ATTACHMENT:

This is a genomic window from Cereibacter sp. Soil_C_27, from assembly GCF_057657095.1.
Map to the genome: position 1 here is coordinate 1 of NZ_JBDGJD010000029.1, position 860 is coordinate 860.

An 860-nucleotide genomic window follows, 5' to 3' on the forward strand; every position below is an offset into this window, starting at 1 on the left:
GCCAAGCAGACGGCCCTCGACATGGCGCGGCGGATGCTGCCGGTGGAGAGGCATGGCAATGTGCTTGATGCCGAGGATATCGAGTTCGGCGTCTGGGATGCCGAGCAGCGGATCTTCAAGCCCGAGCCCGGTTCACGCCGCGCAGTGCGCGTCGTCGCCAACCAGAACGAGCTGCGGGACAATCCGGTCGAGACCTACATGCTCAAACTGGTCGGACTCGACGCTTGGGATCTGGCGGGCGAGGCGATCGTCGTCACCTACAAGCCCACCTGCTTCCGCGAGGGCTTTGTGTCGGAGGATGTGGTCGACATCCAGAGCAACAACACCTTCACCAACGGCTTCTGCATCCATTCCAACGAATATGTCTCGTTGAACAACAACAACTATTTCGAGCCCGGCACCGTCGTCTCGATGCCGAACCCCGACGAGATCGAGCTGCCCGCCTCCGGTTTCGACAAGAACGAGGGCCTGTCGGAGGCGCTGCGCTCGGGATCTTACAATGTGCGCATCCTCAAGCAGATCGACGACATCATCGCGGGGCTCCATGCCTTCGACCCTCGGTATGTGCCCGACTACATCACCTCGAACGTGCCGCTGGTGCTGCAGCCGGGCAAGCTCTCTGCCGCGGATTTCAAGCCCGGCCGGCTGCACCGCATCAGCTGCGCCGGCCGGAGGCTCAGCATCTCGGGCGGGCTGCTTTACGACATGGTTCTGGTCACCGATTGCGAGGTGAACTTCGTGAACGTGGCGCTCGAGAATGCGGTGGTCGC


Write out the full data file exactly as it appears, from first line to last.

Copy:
This is a genomic window from Cereibacter sp. Soil_C_27, from assembly GCF_057657095.1.
Map to the genome: position 1 here is coordinate 1 of NZ_JBDGJD010000029.1, position 860 is coordinate 860.

An 860-nucleotide genomic window follows, 5' to 3' on the forward strand; every position below is an offset into this window, starting at 1 on the left:
GCCAAGCAGACGGCCCTCGACATGGCGCGGCGGATGCTGCCGGTGGAGAGGCATGGCAATGTGCTTGATGCCGAGGATATCGAGTTCGGCGTCTGGGATGCCGAGCAGCGGATCTTCAAGCCCGAGCCCGGTTCACGCCGCGCAGTGCGCGTCGTCGCCAACCAGAACGAGCTGCGGGACAATCCGGTCGAGACCTACATGCTCAAACTGGTCGGACTCGACGCTTGGGATCTGGCGGGCGAGGCGATCGTCGTCACCTACAAGCCCACCTGCTTCCGCGAGGGCTTTGTGTCGGAGGATGTGGTCGACATCCAGAGCAACAACACCTTCACCAACGGCTTCTGCATCCATTCCAACGAATATGTCTCGTTGAACAACAACAACTATTTCGAGCCCGGCACCGTCGTCTCGATGCCGAACCCCGACGAGATCGAGCTGCCCGCCTCCGGTTTCGACAAGAACGAGGGCCTGTCGGAGGCGCTGCGCTCGGGATCTTACAATGTGCGCATCCTCAAGCAGATCGACGACATCATCGCGGGGCTCCATGCCTTCGACCCTCGGTATGTGCCCGACTACATCACCTCGAACGTGCCGCTGGTGCTGCAGCCGGGCAAGCTCTCTGCCGCGGATTTCAAGCCCGGCCGGCTGCACCGCATCAGCTGCGCCGGCCGGAGGCTCAGCATCTCGGGCGGGCTGCTTTACGACATGGTTCTGGTCACCGATTGCGAGGTGAACTTCGTGAACGTGGCGCTCGAGAATGCGGTGGTCGC